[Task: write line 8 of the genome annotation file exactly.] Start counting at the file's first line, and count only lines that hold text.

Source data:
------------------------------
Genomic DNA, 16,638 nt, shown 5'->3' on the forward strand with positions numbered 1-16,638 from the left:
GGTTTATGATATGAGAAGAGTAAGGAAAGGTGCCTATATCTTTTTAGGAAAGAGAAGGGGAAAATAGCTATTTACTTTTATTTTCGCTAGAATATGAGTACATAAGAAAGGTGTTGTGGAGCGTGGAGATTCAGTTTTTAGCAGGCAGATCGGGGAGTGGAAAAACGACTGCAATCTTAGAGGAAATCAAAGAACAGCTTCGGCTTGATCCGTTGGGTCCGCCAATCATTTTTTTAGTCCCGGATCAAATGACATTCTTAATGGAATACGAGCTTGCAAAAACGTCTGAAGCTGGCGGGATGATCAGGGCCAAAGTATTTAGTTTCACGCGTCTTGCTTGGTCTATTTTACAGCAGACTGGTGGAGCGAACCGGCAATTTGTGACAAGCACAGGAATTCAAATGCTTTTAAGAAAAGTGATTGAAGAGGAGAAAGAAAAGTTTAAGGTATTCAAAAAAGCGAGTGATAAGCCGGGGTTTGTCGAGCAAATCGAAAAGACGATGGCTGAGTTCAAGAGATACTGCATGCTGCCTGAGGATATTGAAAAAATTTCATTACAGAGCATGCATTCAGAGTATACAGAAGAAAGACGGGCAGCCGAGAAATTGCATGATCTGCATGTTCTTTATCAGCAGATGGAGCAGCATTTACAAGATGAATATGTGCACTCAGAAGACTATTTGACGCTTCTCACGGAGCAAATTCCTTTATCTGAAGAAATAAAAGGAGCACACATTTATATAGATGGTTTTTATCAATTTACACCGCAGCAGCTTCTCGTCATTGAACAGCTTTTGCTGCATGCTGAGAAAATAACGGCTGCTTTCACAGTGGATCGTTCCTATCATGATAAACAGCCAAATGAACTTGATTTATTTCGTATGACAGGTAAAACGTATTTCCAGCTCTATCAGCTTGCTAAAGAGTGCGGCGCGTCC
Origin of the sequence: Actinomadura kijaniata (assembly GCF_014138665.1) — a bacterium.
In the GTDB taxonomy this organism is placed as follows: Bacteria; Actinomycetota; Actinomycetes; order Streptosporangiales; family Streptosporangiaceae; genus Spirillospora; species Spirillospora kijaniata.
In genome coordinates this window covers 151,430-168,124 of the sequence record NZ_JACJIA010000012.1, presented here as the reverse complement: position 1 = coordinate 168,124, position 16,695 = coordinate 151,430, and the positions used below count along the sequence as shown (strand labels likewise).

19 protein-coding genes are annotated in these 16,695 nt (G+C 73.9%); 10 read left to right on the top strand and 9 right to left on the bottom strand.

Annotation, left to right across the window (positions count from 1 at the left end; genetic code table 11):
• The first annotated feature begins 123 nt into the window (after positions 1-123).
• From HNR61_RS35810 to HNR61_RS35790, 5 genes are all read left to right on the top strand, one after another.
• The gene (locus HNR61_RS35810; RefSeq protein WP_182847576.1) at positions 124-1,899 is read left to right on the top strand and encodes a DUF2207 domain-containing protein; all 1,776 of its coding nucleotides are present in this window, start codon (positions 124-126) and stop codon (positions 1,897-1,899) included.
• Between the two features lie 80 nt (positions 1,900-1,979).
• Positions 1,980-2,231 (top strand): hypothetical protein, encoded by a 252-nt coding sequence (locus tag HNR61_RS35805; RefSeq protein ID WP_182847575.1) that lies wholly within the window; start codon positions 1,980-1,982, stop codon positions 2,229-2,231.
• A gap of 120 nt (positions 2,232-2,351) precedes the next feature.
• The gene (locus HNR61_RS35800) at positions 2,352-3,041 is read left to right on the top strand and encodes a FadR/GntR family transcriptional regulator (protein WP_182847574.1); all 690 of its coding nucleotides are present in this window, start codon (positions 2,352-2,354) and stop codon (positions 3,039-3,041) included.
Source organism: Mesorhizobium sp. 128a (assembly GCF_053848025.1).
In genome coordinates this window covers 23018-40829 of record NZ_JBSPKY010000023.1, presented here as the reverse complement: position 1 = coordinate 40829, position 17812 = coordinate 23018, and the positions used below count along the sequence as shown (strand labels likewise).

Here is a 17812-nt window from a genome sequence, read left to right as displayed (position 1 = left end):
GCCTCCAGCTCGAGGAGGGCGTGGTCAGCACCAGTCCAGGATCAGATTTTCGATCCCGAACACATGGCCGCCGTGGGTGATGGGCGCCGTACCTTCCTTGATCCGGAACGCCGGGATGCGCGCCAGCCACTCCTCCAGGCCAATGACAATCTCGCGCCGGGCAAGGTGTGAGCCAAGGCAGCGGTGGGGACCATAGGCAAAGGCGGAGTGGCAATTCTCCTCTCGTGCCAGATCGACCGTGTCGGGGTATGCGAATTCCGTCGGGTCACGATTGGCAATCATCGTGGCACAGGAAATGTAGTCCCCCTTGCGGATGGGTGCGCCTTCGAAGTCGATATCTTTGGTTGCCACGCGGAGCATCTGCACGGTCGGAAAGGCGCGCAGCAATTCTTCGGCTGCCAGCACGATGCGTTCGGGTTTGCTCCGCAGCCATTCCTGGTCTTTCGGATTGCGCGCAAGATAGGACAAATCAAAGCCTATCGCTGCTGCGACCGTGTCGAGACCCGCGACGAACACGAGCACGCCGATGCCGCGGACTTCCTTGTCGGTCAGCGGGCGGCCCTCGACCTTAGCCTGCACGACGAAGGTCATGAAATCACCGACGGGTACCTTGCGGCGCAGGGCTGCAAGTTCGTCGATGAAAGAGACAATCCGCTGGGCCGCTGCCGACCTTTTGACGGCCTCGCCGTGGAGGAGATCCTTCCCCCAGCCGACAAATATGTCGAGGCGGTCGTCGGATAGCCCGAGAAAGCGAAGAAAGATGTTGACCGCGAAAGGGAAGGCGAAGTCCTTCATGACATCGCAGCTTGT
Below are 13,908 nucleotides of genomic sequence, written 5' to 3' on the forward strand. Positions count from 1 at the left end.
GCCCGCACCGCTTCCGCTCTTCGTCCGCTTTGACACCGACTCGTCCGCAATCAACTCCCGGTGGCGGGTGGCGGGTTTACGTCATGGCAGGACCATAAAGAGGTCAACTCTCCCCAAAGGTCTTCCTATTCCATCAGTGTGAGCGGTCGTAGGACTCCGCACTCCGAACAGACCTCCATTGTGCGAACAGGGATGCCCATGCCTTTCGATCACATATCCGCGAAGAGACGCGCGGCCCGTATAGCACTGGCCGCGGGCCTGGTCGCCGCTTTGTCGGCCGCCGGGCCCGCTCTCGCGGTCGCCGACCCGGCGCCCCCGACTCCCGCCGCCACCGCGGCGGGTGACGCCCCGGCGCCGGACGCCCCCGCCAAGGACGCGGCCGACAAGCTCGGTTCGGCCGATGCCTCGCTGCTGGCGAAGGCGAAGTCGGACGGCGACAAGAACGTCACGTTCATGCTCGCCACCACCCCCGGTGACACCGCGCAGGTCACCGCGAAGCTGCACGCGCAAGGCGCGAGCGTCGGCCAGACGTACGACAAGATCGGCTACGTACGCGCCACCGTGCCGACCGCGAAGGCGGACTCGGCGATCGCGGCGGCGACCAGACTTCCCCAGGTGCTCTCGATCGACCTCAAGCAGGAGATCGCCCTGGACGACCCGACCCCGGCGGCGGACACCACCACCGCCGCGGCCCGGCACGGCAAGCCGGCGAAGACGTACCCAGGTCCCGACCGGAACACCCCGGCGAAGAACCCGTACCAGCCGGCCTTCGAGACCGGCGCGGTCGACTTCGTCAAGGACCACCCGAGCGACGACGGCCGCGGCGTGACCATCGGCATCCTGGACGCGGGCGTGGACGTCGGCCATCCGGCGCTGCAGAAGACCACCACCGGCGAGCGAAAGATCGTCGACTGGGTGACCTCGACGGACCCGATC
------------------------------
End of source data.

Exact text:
• The first annotated feature begins 123 nt into the window (after positions 1-123).